Culture, Current Events — June 20, 2012 9:00 am

Tips For Staying Sane While You Look For a Job

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Photograph: Black Enterprise

Maybe I’m not the best person to be writing this list, as I’ve been looking for a full-time job since November 2011 and have yet to land one. But I do think I have a lot to offer in terms of staying sane while you look for a job. After all, I have successfully managed to not completely shut down from what is almost constant employment-search induced disappoint. I’ve also successfully resisted total inward collapse from self-loathing and impending student loan repayment pressure. Good for me!

So here’s my list of tips for staying sane while you look for a job during a recession:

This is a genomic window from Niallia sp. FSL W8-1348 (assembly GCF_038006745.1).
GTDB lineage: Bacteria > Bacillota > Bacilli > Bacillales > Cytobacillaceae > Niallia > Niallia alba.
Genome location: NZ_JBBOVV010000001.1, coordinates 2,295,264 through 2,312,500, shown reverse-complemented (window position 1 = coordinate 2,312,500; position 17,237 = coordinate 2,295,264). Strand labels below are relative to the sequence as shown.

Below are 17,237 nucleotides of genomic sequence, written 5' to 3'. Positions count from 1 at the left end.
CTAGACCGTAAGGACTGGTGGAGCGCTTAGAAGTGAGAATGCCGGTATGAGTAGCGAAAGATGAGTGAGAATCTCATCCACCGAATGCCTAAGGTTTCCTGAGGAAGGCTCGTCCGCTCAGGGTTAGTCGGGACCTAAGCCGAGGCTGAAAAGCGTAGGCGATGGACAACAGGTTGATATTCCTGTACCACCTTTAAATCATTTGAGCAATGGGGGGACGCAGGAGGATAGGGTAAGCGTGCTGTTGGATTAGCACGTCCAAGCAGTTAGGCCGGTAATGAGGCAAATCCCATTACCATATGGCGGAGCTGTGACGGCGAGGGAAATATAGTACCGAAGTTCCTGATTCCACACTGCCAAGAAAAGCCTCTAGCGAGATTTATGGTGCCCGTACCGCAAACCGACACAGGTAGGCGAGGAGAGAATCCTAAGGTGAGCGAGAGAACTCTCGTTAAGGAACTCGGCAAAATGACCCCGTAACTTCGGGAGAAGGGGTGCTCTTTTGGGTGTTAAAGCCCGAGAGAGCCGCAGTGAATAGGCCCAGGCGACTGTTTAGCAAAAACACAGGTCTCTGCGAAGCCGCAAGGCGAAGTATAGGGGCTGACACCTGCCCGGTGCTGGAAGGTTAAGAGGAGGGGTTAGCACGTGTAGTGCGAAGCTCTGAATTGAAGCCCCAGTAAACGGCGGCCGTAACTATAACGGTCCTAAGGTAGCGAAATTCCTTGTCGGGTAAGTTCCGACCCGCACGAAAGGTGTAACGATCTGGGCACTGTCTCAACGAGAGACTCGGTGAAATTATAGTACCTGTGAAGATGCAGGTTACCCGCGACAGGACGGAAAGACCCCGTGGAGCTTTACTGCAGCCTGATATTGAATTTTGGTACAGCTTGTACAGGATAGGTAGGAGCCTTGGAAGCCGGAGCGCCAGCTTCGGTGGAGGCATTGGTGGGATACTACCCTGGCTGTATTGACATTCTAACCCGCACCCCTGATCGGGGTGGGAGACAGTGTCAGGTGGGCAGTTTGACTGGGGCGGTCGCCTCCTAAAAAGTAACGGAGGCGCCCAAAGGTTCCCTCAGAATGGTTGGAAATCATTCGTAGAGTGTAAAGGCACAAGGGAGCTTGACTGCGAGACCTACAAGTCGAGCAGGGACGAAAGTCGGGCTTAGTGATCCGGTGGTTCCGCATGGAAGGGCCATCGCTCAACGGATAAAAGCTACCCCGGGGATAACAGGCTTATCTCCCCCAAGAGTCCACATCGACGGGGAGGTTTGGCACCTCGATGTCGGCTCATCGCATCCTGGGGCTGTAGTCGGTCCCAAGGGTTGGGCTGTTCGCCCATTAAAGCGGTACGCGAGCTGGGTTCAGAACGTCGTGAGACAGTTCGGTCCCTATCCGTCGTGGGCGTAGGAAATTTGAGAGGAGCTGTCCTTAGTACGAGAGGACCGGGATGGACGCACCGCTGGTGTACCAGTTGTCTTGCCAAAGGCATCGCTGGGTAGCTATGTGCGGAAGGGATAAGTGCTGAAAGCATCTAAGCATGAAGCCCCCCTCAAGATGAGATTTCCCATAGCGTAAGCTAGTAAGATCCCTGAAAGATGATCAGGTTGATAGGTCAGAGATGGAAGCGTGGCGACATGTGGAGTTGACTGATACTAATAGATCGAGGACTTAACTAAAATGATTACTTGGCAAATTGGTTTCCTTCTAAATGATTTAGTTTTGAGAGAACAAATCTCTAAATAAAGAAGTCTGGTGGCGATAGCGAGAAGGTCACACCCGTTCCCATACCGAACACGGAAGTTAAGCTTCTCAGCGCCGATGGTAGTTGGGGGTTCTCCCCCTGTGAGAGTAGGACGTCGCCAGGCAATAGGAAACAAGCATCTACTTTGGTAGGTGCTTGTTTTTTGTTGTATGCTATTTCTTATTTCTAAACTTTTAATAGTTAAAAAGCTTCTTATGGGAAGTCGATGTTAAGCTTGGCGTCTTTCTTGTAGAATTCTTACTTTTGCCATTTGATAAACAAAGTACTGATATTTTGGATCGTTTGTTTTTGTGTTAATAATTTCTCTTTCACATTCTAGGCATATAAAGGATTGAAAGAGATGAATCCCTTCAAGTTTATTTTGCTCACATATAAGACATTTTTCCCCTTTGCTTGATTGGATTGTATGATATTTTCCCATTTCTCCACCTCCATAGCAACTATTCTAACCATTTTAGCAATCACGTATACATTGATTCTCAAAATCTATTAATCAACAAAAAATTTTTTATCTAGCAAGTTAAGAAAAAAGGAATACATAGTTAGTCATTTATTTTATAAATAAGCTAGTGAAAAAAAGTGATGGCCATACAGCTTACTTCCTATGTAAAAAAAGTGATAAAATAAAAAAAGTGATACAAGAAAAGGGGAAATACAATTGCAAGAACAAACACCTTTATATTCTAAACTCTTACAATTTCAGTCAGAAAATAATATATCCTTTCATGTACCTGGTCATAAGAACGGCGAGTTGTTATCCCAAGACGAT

1)  Know what you want. Know your priorities and your non-negotiables. Make a list. Cull it. And then search smartly. Is geography your main priority? Narrow your search. Through the job search process, I realized that I want to live in Los Angeles. I want to live in LA more than I want to perhaps take a better job somewhere else. But because living in LA is my non-negotiable, one of my priorities has to be a certain salary range, as Southern California is not an inexpensive place to live. This was a hard one to learn. I had to be offered a terrible salary to realize what (and how necessary) a realistic salary range in Southern California is. I also had to work through my recession-based guilt at my unwillingness to take a better paying job in the more-affordable Michigan. You have to learn to be confident in your desires. It’s your life. And you have to be happy. Only you can determine what will make you happy.